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Parental Influences on Health and Longevity: Lessons from a Large Sample of Adoptees

Author

Listed:
  • Lindahl, Mikael

    () (University of Gothenburg)

  • Björkegren, Evelina

    () (Uppsala University)

  • Palme, Mårten

    () (Stockholm University)

  • Simeonova, Emilia

    () (Johns Hopkins University)

Abstract

To what extent is the length of our lives determined by pre-birth factors? And to what extent is it affected by parental resources during our upbringing that can be influenced by public policy? We study the formation of adult health and mortality using data on about 21,000 adoptees born between 1940 and 1967. The data include detailed information on both biological and adopting parents. We find that the health of the biological parents affects the health of their adopted children. Thus, we confirm that genes and conditions in utero are important intergenerational transmission channels for long-term health. However, we also find strong evidence that the educational attainment of the adopting mother has a significant impact on the health of her adoptive children, suggesting that family environment and resources in the post-birth years have long-term consequences for children's health.

Suggested Citation

  • Lindahl, Mikael & Björkegren, Evelina & Palme, Mårten & Simeonova, Emilia, 2016. "Parental Influences on Health and Longevity: Lessons from a Large Sample of Adoptees," IZA Discussion Papers 9688, Institute of Labor Economics (IZA).
  • Handle: RePEc:iza:izadps:dp9688
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    References listed on IDEAS

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    1. Angus Deaton, 2003. "Health, Inequality, and Economic Development," Journal of Economic Literature, American Economic Association, vol. 41(1), pages 113-158, March.
    2. Anders Björklund & Mikael Lindahl & Erik Plug, 2006. "The Origins of Intergenerational Associations: Lessons from Swedish Adoption Data," The Quarterly Journal of Economics, Oxford University Press, vol. 121(3), pages 999-1028.
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    8. Björklund, Anders & Lindahl, Mikael & Plug, Erik, 2004. "Intergenerational Effects in Sweden: What Can We Learn from Adoption Data?," IZA Discussion Papers 1194, Institute of Labor Economics (IZA).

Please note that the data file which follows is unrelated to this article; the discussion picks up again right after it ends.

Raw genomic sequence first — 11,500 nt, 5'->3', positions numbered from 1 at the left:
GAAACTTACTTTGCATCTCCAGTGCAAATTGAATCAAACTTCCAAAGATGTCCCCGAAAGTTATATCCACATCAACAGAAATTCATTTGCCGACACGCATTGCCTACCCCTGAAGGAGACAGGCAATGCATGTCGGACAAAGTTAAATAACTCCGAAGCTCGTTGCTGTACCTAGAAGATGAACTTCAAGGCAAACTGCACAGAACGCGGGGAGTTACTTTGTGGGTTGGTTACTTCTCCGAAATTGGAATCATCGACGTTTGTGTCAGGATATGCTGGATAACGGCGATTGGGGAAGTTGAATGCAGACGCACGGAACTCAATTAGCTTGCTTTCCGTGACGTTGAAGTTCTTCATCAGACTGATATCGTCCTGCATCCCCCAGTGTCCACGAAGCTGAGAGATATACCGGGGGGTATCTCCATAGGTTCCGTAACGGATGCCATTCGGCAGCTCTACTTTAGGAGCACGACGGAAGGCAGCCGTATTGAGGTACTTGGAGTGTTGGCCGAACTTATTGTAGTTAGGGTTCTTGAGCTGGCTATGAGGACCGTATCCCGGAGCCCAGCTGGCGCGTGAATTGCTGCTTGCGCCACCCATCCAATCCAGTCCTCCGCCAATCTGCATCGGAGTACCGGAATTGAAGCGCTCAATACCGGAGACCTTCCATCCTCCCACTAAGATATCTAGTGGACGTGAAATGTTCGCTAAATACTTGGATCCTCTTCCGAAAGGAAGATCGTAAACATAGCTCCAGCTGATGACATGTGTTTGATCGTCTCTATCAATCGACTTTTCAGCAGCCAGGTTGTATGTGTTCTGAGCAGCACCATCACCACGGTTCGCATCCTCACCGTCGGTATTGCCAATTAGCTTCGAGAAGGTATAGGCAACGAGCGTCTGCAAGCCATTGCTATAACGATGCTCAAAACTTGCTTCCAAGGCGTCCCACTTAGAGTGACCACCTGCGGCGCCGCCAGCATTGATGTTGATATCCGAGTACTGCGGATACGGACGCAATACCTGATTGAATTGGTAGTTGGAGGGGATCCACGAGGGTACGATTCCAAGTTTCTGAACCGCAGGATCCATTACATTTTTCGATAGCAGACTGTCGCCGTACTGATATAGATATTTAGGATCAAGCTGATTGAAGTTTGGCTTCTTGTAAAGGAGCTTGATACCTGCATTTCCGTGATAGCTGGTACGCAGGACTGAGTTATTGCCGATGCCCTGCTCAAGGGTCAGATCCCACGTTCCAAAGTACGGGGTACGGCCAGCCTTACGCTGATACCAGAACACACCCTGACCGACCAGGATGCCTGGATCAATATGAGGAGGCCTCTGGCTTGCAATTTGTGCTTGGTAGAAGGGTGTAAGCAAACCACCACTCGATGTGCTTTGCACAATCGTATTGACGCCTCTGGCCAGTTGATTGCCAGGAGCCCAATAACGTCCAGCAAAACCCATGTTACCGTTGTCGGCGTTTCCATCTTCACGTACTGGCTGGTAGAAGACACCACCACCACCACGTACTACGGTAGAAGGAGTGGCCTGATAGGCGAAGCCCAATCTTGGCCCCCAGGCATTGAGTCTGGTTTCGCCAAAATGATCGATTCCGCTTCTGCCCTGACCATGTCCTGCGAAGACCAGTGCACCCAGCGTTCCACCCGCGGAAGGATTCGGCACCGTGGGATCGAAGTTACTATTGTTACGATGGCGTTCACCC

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    Cited by:

    1. Petter Lundborg & Martin Nordin & Dan Olof Rooth, 2018. "The intergenerational transmission of human capital: the role of skills and health," Journal of Population Economics, Springer;European Society for Population Economics, vol. 31(4), pages 1035-1065, October.
    2. Maria Zumbuehl & Thomas Dohmen & Gerard Pfann, 2018. "Parental Involvement and the Intergenerational Transmission of Economic Preferences and Attitudes," CRC TR 224 Discussion Paper Series crctr224_2018_022, University of Bonn and University of Mannheim, Germany.
    3. Maria Zumbuehl & Thomas Dohmen & Gerard Pfann, 2020. "Parental Involvement and the Intergenerational Transmission of Economic Preferences, Attitude and Personality Traits," ECONtribute Discussion Papers Series 027, University of Bonn and University of Cologne, Germany.
    4. Hübler, Olaf, 2017. "Health and weight – gender-specific linkages under heterogeneity, interdependence and resilience factors," Economics & Human Biology, Elsevier, vol. 26(C), pages 96-111.

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    More about this item

    Keywords

    health inequality; mortality; pre- versus post-birth decomposition;

    JEL classification:

    • I10 - Health, Education, and Welfare - - Health - - - General
    • I14 - Health, Education, and Welfare - - Health - - - Health and Inequality
    • I24 - Health, Education, and Welfare - - Education - - - Education and Inequality

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